Andy finally came through with his Real In The Field Answers so I thought I would give him a proper intro. If you don’t know who he is and you look at snowboard magazines you are sleepin’. If I had to guess I would say he is one of the most published photographers of banger snow action in the last decade. The dude grinds.
How has your perspective of snowboarding and snowboard photography changed over the past 10 years?
The simple answer is that the impossible has become possible. It’s seriously crazy to me to think how far things have come in the last decade. It’s crazy just season to season how much better people get, but man if I look at where things are now compared to back then, I don’t think even if I was a consultant for a snowboarding video game would I have the characters in the game doing what people are doing now. Just to be clear though, most of what I speak of is happening not on the mountain. Yes, jumping has progressed, but only slightly. it is limited to how far it can really go besides bigger. If you watch videos, “cheese-wedge boarding” is pretty much the same old tricks being done in the same spots, maybe a little bigger and sometimes with slightly better style (but not often). Of course the stuff that guys like John Jackson is doing is unquestionably taking things to another level. He’s doing new tricks, but going huge and actually making them look good. There is a handful of guys that use the natural terrain of the mountain to do freestyle-based tricks. that stuff is amazing to me. In a lot of ways what they are doing is closer to what is happening in the streets, just in that they are adapting and using the natural terrain. This is so much more interesting that building an 8 foot high wedge in front of steep landing, which is essentially park riding in the back country but because there is no snow cat helping you, it is somehow legit?
Are you jaded?
I think I might be a little jaded at times, in that I really don’t want to keep shooting the same old shit over and over. I like new stuff or old classic tricks in new environments. Also after so many years it’s easier to spot trends and gimmicky shit that isn’t going to last, so it’s hard to get too excited about that stuff that gets everyone’s panties in a wad for a season. I’m also becoming less and less enthused with competitive snowboarding. Halfpipe riding is enjoyable to watch when done proper, but it’s so far are the fringe of the snowboarding now, there is probably less that 1% of snowboarders who actually ride halfpipe, yet it’s what represents us to the world in the Olympics. As far a actually going snowboarding though, the passion is still there, and going strong. If it wasn’t there is no way in hell i could do this job, it just wouldn’t be interesting to me. Contrary to popular belief, it’s not easy money. I’m not complaining, but if you don’t really love snowboarding, than standing out in the cold for hours on end can get old really quick.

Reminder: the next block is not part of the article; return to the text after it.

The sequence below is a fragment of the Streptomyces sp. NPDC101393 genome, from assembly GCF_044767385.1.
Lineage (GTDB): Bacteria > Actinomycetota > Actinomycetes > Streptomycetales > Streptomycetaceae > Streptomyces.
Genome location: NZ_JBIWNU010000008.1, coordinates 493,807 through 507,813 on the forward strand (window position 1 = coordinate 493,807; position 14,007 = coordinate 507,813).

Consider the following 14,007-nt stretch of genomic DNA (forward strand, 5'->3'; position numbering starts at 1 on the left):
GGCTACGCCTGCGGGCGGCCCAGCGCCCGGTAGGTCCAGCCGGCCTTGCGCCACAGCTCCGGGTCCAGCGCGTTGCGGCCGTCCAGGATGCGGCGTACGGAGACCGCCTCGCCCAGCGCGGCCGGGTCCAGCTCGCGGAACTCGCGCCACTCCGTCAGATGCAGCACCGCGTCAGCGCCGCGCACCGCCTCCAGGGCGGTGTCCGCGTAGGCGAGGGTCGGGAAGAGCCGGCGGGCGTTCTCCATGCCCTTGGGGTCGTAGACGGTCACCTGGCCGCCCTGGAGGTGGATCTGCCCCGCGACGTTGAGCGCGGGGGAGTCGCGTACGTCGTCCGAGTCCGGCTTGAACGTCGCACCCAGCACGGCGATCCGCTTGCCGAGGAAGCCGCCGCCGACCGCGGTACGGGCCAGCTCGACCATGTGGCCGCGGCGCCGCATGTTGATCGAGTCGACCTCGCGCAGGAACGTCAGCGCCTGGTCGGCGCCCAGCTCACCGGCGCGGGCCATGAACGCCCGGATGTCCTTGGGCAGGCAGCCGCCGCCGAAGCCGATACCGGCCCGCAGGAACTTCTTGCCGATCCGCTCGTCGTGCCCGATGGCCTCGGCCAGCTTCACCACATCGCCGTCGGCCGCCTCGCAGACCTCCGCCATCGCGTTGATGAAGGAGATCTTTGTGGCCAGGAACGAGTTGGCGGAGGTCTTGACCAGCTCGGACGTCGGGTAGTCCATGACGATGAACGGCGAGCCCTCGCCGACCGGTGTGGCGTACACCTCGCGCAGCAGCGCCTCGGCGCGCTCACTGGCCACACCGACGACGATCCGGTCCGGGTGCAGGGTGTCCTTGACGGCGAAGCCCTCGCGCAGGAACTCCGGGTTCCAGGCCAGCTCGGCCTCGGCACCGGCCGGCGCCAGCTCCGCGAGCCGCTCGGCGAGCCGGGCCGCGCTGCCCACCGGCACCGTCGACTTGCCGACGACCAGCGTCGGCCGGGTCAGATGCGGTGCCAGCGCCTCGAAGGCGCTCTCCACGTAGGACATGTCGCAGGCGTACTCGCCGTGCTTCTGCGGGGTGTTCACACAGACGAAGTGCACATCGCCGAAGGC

Would you rather watch a Steelers super bowl win or shoot a photo that would be a guaranteed cover?
Believe it or not, I would take the cover shot, even if it wasn’t guaranteed, any day. That’s my personal Superbowl getting one of those and it isn’t easy at all. I have had so many “sure things” slip away over the years that I’m not so sure I even know what a cover shot is anymore.♦